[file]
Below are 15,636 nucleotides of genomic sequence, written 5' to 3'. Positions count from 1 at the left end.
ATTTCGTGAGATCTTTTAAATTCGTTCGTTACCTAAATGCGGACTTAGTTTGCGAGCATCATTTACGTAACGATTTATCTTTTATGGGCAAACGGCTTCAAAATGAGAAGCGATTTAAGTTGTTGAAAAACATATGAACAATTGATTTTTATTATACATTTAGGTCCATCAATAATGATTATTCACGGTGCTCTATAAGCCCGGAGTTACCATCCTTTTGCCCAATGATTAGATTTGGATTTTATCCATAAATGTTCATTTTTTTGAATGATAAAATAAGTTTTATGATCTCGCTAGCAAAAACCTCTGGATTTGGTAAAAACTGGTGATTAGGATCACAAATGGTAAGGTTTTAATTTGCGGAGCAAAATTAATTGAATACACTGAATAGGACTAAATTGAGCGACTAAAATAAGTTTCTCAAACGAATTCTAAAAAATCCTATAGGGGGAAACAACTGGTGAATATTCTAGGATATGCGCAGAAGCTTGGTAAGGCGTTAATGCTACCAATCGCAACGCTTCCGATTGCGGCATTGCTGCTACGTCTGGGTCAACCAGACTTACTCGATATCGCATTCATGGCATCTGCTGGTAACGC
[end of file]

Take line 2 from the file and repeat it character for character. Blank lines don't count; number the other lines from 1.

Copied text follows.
ATTTCGTGAGATCTTTTAAATTCGTTCGTTACCTAAATGCGGACTTAGTTTGCGAGCATCATTTACGTAACGATTTATCTTTTATGGGCAAACGGCTTCAAAATGAGAAGCGATTTAAGTTGTTGAAAAACATATGAACAATTGATTTTTATTATACATTTAGGTCCATCAATAATGATTATTCACGGTGCTCTATAAGCCCGGAGTTACCATCCTTTTGCCCAATGATTAGATTTGGATTTTATCCATAAATGTTCATTTTTTTGAATGATAAAATAAGTTTTATGATCTCGCTAGCAAAAACCTCTGGATTTGGTAAAAACTGGTGATTAGGATCACAAATGGTAAGGTTTTAATTTGCGGAGCAAAATTAATTGAATACACTGAATAGGACTAAATTGAGCGACTAAAATAAGTTTCTCAAACGAATTCTAAAAAATCCTATAGGGGGAAACAACTGGTGAATATTCTAGGATATGCGCAGAAGCTTGGTAAGGCGTTAATGCTACCAATCGCAACGCTTCCGATTGCGGCATTGCTGCTACGTCTGGGTCAACCAGACTTACTCGATATCGCATTCATGGCATCTGCTGGTAACGC